This object or act may be in itself extremely banal (a common dinner, passing the threshold after a party). It has only to occupy the sacred/forbidden, empty place in the Other, and a whole series of impassable obstacles will build up around it; the object or act, in its very vulgarity, cannot be reached or accomplished.
We should recall here Jacques Lacan’s definition of the sublime: ‘an object elevated to the level of the Thing,’ an ordinary thing or act through which, in a fragile short-circuit, the impossible Real Thing transpires. That’s why, in an intense erotic interplay, one wrong word, one vulgar gesture suffices, and a violent de-sublimation occurs, we fall out of erotic tension into vulgar copulation. Imagine that, in the thrall of erotic passion, one takes a close look at the vagina of the beloved woman, trembling with the promise of anticipated pleasures, but then something happens, one as it were ‘loses contact,’ falls out of the erotic thrall, and the flesh in front of one’s eyes appears in all its vulgar reality, with the stench of urine and sweat, etc. (And it is easy to imagine the same experience with a penis.) What happens here? For Lacan, it is the exact opposite that takes place in the described scene: the vagina ceases to be ‘an object elevated to the dignity of a Thing’ and becomes part of ordinary reality. In this precise sense, sublimation is not the opposite of sexualization but its equivalent.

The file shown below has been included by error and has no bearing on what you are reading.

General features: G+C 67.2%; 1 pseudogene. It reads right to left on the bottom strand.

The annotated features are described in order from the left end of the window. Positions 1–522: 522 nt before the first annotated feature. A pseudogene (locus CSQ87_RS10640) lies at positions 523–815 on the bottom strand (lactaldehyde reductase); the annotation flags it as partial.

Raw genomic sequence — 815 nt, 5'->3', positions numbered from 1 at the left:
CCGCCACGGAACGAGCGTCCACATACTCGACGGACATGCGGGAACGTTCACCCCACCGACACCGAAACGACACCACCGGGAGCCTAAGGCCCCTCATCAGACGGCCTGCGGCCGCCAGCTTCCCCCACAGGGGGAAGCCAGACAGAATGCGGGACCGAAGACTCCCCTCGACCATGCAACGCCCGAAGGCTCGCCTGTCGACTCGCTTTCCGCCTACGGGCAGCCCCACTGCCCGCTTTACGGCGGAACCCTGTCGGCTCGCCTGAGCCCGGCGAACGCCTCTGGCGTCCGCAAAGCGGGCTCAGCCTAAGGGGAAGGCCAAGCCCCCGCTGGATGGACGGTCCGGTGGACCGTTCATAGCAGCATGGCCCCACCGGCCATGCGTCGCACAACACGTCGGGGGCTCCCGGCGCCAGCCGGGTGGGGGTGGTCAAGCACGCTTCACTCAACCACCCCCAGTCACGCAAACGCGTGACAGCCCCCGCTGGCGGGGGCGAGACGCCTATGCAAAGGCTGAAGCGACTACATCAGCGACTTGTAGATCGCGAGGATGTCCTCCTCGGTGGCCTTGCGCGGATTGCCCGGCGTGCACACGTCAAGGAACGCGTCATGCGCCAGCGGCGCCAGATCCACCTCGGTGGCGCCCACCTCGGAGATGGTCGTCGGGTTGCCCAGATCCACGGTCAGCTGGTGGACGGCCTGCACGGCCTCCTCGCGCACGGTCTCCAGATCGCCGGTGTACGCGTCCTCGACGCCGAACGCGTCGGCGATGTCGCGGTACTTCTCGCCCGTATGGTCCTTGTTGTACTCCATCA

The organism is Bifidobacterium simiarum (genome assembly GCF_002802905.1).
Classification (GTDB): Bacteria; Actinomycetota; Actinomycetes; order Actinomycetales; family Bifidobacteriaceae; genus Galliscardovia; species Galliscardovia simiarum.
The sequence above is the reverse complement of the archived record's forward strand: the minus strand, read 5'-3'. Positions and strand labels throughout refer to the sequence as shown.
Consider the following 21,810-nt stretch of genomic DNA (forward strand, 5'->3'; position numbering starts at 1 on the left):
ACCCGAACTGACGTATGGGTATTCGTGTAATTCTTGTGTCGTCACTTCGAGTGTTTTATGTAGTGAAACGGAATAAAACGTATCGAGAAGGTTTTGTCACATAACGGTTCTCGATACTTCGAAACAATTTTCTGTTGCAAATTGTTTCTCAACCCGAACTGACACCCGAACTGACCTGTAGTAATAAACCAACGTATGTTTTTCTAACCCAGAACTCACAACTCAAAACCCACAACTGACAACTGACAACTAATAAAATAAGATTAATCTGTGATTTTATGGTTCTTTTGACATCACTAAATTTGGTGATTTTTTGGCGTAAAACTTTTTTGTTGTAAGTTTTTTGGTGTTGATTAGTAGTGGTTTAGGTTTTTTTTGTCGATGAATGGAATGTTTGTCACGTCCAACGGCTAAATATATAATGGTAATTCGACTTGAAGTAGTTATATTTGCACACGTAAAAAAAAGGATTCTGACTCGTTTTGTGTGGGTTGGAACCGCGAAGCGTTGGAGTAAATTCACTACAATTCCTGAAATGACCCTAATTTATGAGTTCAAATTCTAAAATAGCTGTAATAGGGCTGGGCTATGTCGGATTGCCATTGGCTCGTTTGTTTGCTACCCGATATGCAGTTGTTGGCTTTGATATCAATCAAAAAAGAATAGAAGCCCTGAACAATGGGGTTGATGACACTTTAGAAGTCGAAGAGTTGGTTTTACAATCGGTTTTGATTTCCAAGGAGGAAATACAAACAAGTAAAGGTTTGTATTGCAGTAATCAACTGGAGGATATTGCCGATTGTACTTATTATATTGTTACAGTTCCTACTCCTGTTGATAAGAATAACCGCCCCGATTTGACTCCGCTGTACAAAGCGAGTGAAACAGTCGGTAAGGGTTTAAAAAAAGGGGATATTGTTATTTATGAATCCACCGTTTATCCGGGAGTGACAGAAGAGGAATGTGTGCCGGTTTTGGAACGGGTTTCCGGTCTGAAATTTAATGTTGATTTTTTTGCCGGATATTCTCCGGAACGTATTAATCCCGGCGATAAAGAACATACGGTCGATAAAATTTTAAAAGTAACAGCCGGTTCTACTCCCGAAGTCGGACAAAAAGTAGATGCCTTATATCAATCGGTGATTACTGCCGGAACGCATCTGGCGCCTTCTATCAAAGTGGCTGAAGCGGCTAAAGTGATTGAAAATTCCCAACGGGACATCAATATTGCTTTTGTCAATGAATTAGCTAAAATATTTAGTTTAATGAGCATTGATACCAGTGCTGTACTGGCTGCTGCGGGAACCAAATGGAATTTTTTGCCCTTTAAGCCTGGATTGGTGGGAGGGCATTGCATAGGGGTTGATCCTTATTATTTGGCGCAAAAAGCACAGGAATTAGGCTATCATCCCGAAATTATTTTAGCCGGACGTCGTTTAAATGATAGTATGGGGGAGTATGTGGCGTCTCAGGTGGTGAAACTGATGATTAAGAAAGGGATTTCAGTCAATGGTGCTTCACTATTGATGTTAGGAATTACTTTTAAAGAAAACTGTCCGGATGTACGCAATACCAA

And that’s why, in eroticism also, there is only a small step from the sublime to the ridiculous. The sexual act and the comical: it seems that these two notions exclude themselves radically — does not the sexual act stand for the moment of the utmost intimate engagement, for the point towards which the participating subject can never assume the attitude of an ironic external observer? For that very reason, however, the sexual act cannot but appear at least minimally ridiculous to those who are not directly engaged in it – the comical effect arises out of the very discord between the intensity of the act and the indifferent calm of everyday life.
This brings us back to the ongoing attempts to ‘demystify’ the vulva. To use an old (and otherwise very problematic) proverb, it seems that, in trying to get rid of the dirty water, they court the danger of throwing out the baby as well. Their attack on the idea of vagina as the fetishized object of male desire also threatens to undermine the basic structure of sublimation without which there is no eroticism – what remains is a flat world of ordinary reality in which people all erotic tension is lost. They display their ‘defetishized’ organs which are just that – ordinary organs.
The moment we take into account the arbitrary nature of sublimation (any ordinary object can be elevated to the level of the impossible Thing), it becomes clear that sexual sublimation can be easily freed from patriarchal mystification. What we are getting instead of this new space of eroticism is a version of something that, long ago, Adorno and Horkheimer, the two masters of the Frankfurt School of Marxism, baptized ‘repressive desublimation’: our sex organs are desublimated, and the result is not new freedom but a grey reality in which sex is totally repressed.